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A national strategic language for China


China’s national language is known by a variety of names. Called “Mandarin” or “modern standard Chinese” in English, it is officially known as Putonghua (普通话, “common speech”) on the mainland and guoyu (国语, “national language”) in Taiwan. Chinese in general is called hanyu (汉语, “Han language”), which in casual speech often refers to mainstream Mandarin.

The identification of this term with the Han, China’s majority ethnic group, is detrimental to national unity, argues Zhang Wenmu in an essay published in the Global Times last October. The author, a professor at the Centre for Strategic Studies, Beijing University of Aeronautics & Astronautics, studies national security strategy and writes frequently for the Global Times on national security issues. He proposed that China abandon hanyu in favor of a broader term that will better represent its status as the country’s “national strategic language.”

The essay, translated below, is one preliminary result of a grant program at the Shanghai International Studies University to study foreign language development strategy.

Fashioning China’s National Strategic Language

By Zhang Wenmu / GT

An important mark of a modern state, once its peoples have agreed to join together to establish a state, is that from a legal standpoint, clan authority is subordinate to state authority, ethnic self-determination is subordinate to state sovereignty, and ethnic dialects have given way to a national language. A national language is the language in common use by the citizens; dialects are languages in common use by different ethnic groups or regions within the country. Elevating the language of the public from a dialect to a national language is an important sign of the existence of state sovereignty.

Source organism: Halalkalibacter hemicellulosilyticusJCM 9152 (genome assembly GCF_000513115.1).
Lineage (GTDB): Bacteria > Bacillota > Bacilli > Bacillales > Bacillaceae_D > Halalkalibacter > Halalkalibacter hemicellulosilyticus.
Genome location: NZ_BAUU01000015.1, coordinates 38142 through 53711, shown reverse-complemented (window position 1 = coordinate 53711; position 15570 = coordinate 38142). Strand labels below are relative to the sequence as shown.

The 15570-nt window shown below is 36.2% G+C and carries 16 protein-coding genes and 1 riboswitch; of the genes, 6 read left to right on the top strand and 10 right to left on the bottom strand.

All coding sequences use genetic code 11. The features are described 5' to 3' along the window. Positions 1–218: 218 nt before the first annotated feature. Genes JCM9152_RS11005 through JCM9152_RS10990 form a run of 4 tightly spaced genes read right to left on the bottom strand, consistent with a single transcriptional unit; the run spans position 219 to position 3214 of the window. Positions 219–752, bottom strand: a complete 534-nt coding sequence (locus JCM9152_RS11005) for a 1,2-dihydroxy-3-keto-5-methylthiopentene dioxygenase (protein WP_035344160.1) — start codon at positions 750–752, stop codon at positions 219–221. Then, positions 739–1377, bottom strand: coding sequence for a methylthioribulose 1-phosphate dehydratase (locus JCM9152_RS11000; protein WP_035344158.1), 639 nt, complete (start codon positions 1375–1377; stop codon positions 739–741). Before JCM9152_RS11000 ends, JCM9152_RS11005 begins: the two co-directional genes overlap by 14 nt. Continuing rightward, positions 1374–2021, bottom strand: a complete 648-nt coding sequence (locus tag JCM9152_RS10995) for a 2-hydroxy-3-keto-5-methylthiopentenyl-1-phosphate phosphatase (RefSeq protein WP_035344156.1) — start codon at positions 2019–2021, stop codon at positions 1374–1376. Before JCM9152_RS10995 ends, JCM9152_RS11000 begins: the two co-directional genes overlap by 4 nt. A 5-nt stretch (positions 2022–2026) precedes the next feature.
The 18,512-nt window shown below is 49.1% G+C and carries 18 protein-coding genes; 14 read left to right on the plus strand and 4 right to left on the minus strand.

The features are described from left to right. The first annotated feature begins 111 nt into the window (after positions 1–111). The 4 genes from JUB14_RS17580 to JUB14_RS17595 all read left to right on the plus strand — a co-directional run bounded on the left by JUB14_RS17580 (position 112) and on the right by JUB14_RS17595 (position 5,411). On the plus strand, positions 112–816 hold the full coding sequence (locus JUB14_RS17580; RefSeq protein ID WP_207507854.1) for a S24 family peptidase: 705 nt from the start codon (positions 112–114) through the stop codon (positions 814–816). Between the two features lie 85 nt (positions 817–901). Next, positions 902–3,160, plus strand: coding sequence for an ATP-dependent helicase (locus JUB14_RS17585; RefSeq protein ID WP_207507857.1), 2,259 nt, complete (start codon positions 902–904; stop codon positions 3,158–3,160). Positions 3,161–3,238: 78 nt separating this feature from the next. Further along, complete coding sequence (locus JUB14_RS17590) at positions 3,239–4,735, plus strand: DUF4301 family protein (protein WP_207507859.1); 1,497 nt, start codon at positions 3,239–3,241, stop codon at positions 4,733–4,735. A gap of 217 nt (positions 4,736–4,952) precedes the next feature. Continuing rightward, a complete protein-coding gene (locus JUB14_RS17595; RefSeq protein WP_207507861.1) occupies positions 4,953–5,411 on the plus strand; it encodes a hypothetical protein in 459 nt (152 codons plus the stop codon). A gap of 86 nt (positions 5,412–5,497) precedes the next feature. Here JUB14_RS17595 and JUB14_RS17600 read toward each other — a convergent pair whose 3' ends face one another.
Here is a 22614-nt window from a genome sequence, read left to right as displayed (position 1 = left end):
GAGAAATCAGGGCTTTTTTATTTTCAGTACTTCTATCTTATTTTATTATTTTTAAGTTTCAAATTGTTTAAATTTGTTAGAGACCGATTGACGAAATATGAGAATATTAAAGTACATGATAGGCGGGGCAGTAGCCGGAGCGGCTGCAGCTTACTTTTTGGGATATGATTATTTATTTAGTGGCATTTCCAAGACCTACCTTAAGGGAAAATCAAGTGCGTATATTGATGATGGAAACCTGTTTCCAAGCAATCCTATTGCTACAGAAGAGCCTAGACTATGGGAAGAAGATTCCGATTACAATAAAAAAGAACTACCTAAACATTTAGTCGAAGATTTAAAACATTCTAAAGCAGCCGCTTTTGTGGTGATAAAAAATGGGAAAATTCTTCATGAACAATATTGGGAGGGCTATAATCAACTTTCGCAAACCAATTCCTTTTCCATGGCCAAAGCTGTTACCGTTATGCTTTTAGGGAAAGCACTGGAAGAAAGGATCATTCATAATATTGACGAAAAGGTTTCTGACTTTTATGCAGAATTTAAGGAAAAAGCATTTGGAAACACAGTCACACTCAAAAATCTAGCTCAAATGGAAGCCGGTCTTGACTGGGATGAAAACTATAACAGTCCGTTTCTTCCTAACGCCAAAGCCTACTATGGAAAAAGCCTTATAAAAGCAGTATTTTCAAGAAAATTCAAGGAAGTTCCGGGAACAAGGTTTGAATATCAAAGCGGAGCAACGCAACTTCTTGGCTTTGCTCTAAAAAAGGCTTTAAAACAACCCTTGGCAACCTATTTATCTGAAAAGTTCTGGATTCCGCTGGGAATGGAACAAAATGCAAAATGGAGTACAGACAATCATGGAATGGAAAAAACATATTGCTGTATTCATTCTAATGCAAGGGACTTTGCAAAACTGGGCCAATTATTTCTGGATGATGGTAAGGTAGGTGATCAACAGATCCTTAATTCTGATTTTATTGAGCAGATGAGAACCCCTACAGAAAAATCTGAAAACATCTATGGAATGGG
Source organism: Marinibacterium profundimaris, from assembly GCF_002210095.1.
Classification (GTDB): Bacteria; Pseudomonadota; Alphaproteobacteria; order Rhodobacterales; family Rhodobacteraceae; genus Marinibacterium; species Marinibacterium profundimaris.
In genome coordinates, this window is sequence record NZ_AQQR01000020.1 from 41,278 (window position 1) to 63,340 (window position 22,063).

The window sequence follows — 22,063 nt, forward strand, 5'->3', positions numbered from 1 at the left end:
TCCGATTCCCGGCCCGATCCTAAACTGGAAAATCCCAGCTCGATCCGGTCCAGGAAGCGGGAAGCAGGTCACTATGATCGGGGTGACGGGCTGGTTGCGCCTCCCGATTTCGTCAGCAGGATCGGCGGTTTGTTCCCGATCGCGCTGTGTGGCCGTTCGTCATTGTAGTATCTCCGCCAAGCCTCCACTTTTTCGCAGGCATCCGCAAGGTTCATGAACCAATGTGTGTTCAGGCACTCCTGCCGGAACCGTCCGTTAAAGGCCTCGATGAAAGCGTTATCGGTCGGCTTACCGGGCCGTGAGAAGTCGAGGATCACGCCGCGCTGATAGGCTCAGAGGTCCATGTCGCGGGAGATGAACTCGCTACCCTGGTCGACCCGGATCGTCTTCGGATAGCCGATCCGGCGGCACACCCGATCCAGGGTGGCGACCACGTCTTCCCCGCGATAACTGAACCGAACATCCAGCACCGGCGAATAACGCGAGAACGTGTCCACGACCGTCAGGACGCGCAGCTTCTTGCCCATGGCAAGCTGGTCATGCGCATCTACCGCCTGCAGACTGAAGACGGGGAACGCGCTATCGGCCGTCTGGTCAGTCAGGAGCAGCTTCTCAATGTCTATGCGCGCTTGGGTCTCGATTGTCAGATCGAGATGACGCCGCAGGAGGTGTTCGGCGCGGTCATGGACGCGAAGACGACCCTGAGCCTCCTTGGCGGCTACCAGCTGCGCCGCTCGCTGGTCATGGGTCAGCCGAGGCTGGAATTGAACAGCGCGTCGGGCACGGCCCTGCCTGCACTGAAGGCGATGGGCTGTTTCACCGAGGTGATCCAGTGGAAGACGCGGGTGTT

The destiny of the state determines the destiny of its people, and the destiny of the people is the destiny of their language. Many languages have been buried in history, and if our focus in language studies is only on details like phonemes and syllables, if we do not pay attention to the life of the language and related political factors, then our research has lost all genuine meaning. If we wish for the world to know and understand China, as we promote the national language, we must step up the formation of China’s strategic language and its use on a world stage.

Here, I would recommend that the concept of a “Chinese language” (中国语, Zhōngguó yǔ) be used in place of “Han language” (汉语, Hànyǔ), and with this as a starting point, shape a national strategic language that occupies a higher position than other ethnic and regional dialects. My reasons are as follows:

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